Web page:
Poland has extended the licence for the Turow open-pit coal mine, located outside Bogatynia, until 2044, despite international outcry.
Owned and operated by state-owned utility Polska Grupa Energetyczna (PGE), the mine has been in production for more than 115 years since 1904.
The approval by Poland’s Climate Ministry has raised concerns from neighbouring countries Czech Republic and Germany, as well as environmental campaigners who claim that the licence extension violates EU laws and could worsen the climate crisis.
About 25 NGOs and citizens are now urging European Commission president Ursula von der Leyen and European Green Deal executive vice-president Frans Timmermans to initiate an action against the country.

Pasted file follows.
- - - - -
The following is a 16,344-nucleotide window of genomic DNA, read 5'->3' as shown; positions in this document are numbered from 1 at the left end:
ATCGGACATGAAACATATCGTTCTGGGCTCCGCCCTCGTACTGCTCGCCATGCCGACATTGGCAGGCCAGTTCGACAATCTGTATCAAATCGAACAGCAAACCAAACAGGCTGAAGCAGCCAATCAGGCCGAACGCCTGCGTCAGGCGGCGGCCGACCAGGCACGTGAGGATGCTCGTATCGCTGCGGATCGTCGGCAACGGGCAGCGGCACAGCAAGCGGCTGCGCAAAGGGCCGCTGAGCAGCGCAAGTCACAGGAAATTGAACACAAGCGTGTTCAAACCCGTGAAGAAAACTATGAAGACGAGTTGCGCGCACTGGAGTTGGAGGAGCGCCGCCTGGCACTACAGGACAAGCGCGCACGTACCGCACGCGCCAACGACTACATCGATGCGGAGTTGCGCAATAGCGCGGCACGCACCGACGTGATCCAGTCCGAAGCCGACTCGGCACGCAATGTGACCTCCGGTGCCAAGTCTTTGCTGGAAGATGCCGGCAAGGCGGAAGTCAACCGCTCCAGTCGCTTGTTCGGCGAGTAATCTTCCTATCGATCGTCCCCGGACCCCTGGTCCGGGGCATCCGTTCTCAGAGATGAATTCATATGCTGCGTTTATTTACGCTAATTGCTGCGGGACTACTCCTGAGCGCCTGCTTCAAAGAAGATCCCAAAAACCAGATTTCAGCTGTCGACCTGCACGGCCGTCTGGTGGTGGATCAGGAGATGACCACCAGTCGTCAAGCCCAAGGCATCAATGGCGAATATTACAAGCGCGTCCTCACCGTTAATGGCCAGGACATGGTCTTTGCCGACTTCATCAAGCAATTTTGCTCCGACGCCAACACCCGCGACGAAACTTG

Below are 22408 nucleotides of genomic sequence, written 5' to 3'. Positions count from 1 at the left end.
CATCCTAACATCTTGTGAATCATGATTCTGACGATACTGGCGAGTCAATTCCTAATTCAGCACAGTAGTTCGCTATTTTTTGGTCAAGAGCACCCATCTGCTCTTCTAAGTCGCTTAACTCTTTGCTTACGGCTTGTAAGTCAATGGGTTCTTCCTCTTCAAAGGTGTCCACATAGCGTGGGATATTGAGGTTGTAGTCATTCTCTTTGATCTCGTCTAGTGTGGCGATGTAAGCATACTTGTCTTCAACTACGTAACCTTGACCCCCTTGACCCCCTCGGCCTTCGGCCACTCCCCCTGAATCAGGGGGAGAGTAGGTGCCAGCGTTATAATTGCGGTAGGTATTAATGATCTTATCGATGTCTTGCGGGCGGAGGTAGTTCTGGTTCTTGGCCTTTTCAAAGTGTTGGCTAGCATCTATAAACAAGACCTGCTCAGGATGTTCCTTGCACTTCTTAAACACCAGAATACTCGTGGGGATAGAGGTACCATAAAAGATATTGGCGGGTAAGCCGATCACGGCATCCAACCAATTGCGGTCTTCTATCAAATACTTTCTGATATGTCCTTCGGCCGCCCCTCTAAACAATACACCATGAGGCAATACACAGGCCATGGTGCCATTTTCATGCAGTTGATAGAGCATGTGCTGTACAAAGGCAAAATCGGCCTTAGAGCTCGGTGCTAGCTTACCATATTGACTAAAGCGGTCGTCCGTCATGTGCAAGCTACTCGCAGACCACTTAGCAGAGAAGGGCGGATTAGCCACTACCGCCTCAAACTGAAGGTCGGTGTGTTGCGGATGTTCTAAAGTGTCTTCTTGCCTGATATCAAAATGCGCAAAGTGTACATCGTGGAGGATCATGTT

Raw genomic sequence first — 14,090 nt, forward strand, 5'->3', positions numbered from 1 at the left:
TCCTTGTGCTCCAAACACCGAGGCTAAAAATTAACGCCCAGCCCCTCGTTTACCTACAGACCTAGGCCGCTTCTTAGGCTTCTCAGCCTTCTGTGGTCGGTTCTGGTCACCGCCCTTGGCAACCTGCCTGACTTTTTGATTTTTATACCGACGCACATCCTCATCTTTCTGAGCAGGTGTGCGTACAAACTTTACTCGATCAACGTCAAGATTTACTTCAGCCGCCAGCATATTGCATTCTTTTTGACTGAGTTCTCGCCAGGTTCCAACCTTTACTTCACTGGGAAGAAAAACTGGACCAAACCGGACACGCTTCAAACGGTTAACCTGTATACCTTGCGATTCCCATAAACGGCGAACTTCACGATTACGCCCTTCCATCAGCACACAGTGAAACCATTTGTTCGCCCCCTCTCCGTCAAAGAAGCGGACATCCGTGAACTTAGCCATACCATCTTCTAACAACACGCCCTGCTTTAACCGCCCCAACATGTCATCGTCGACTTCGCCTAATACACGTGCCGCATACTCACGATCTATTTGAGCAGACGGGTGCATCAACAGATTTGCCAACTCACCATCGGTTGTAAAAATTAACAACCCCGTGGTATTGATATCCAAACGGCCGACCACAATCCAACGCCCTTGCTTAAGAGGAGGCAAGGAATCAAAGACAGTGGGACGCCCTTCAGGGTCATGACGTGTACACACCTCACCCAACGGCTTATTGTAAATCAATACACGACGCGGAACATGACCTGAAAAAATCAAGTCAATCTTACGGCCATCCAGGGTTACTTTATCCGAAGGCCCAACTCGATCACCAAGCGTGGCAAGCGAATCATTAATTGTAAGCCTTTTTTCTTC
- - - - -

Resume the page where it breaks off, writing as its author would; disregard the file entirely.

European Parliament Greens/European Free Alliance parliamentary group member Anna Cavazzini said: “It is the responsibility of the European Commission to enforce compliance with EU law by all the Member States.
“We, therefore, ask the European Commission to initiate an infringement procedure against Poland and to work to find a lasting solution between the three neighbouring countries.”
This February, a lawsuit was filed by the Czech Republic against Poland regarding the expansion of the Turow mine, claiming that it could damage communities on the Czech side of the border.
The move was triggered after the mine received a six-year licence extension issued in March 2020.
The Court of Justice of the European Union is due to announce its decision on the Turow coal mine in early next month.
Meanwhile, PGE said the immediate closure of the Turow mine could result in economic problems while affecting the country’s power system stability, reported Reuters.
Poland is the only EU nation that failed to commit to the 2050 greenhouse gas emissions reduction target set in 2019.